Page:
Japanese Foreign Minister insisted on Sunday that the meeting had achieved positive results, but gave no indication that either Tokyo or Beijing had made any fundamental policy changes to appease the other.
Sino-Japanese relations have sunk to a 30-year low in the wake of recent anti-Japanese demonstrations across China sparked by Japanese school textbooks said to whitewash the country's wartime actions.
Demonstrators have also called for China to block Japan's bid for a permanent seat on the United Nations Security Council.
Mr. Machimura warned Sunday against further anti-Japanese demonstrations, saying that such protests would not be in China's best interest.
The foreign minister, appearing on public broadcaster NHK, gave no indication whether Mr. Koizumi would accede to Mr. Hu's strong request to forego further visits to Yasukuni Shrine, which is dedicated to Japan's war dead.
Mr. Machimura says the prime minister has said many times that he will take all factors into account and make an appropriate decision and that is what he expects him to do.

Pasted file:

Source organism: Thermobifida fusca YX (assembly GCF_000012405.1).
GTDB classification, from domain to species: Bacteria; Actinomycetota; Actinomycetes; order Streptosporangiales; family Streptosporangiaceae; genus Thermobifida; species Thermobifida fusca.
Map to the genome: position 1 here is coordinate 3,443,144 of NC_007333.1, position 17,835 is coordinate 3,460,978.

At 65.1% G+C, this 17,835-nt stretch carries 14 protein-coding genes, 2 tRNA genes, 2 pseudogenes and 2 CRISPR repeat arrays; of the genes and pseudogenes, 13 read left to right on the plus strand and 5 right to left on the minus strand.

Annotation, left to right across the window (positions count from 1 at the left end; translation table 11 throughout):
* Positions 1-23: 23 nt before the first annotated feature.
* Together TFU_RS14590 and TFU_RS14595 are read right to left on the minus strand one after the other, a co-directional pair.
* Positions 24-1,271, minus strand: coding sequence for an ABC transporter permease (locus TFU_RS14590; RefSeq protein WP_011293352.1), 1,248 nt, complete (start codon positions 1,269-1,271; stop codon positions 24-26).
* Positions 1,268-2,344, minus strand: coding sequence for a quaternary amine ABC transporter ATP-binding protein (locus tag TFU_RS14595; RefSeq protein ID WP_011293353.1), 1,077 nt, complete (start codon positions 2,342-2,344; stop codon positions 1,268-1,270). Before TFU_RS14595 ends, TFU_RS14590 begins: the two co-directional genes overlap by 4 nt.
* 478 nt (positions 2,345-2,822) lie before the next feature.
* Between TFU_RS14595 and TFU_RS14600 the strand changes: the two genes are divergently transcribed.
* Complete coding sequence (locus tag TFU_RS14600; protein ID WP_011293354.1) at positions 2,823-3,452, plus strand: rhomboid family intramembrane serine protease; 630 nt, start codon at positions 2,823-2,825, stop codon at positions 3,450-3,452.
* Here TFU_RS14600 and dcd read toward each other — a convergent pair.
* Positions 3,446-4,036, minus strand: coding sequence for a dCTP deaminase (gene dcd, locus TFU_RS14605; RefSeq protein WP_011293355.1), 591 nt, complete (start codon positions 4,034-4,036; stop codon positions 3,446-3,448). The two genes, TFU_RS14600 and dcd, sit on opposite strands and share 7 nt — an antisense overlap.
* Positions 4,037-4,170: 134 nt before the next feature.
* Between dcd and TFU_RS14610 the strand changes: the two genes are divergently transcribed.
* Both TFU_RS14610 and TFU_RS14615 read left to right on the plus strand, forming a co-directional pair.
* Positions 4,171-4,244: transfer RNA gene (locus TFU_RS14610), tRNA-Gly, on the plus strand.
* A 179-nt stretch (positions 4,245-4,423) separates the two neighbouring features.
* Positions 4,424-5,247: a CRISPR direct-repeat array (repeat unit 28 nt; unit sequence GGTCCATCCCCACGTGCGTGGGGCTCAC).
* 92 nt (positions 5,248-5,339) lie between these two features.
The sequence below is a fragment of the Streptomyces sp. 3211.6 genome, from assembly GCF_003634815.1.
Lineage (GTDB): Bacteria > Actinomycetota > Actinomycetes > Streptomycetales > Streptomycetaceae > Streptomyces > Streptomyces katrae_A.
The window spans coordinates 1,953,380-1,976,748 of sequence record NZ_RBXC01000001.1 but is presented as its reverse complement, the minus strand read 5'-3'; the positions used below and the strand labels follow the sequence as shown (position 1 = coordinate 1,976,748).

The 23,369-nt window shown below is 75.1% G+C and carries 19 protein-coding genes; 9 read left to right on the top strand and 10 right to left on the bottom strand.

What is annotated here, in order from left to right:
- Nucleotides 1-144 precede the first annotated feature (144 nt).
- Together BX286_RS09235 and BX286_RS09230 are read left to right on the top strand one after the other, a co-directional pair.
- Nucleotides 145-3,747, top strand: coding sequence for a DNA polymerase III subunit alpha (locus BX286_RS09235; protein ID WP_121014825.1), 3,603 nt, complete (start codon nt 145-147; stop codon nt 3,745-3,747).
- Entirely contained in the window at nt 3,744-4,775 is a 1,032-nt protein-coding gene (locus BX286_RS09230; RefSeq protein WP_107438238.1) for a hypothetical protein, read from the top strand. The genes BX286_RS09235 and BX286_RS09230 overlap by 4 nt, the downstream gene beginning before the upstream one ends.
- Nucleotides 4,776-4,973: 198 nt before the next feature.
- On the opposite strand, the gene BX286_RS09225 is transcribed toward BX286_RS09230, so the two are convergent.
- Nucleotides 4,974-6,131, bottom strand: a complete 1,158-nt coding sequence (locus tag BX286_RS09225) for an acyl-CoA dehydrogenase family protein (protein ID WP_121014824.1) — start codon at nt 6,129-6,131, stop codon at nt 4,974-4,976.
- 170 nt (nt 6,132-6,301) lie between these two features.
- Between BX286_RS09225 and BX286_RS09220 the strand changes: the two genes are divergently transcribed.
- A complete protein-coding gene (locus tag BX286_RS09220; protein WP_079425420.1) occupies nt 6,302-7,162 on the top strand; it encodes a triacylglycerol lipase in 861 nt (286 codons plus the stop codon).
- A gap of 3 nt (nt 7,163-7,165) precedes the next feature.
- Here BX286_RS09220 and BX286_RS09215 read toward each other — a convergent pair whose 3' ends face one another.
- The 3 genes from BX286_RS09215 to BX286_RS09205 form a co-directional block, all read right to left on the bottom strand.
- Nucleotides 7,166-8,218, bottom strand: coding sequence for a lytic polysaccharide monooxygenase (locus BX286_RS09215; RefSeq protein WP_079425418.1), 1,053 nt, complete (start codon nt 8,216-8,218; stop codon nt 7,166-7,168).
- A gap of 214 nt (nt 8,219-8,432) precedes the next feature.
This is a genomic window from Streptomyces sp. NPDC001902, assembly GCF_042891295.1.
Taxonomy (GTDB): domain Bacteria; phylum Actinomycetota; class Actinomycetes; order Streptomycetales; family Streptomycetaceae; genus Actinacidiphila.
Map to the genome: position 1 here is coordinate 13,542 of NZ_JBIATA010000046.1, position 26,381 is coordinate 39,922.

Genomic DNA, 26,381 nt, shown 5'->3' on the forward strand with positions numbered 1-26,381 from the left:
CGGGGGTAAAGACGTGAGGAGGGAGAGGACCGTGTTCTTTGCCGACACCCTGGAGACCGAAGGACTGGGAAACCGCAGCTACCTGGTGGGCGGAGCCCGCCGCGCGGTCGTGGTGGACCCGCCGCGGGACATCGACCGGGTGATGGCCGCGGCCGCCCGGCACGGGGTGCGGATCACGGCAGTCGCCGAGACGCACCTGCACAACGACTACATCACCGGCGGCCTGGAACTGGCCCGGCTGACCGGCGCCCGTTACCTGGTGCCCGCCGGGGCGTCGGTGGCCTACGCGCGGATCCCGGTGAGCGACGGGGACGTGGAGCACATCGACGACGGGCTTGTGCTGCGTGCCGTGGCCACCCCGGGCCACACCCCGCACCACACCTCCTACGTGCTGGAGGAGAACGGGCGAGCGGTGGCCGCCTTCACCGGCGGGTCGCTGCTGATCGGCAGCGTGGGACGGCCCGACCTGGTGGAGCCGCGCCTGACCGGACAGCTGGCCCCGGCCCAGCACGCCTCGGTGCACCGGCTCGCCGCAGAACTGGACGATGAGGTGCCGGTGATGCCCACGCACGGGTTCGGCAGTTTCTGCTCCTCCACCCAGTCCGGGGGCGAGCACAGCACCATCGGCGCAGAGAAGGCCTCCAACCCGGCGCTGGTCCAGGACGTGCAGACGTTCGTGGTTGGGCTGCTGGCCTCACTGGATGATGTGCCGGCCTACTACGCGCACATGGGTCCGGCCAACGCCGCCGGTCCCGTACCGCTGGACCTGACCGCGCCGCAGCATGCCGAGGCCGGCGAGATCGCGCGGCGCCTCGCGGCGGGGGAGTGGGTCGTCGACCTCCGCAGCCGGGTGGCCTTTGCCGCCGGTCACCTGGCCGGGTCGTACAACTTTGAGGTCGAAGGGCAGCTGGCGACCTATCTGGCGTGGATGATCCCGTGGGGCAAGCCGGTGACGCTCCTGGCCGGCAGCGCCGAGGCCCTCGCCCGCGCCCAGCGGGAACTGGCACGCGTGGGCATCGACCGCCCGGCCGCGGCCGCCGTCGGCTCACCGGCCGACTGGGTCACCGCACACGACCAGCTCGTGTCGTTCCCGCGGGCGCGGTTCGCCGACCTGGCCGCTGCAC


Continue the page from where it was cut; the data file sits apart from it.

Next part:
China and other Asian nations consider the visits insensitive in light of Japan's brutal colonial legacy in the region. During their meeting Saturday on the sidelines of the Asian-African summit in Jakarta, Chinese President Hu said Japan needed to reflect more deeply on its militarist past.
Mr. Koizumi attempted to improve the bilateral relationship in a speech Friday expressing remorse and offering an apology for what he called the "tremendous damage and suffering" inflicted on Asia in the early 20th century.
Chinese officials say that while they welcome the Japanese leader's attitude, words and discussion alone will not resolve the matter, adding that concrete steps are needed to truly demonstrate Japan's remorse.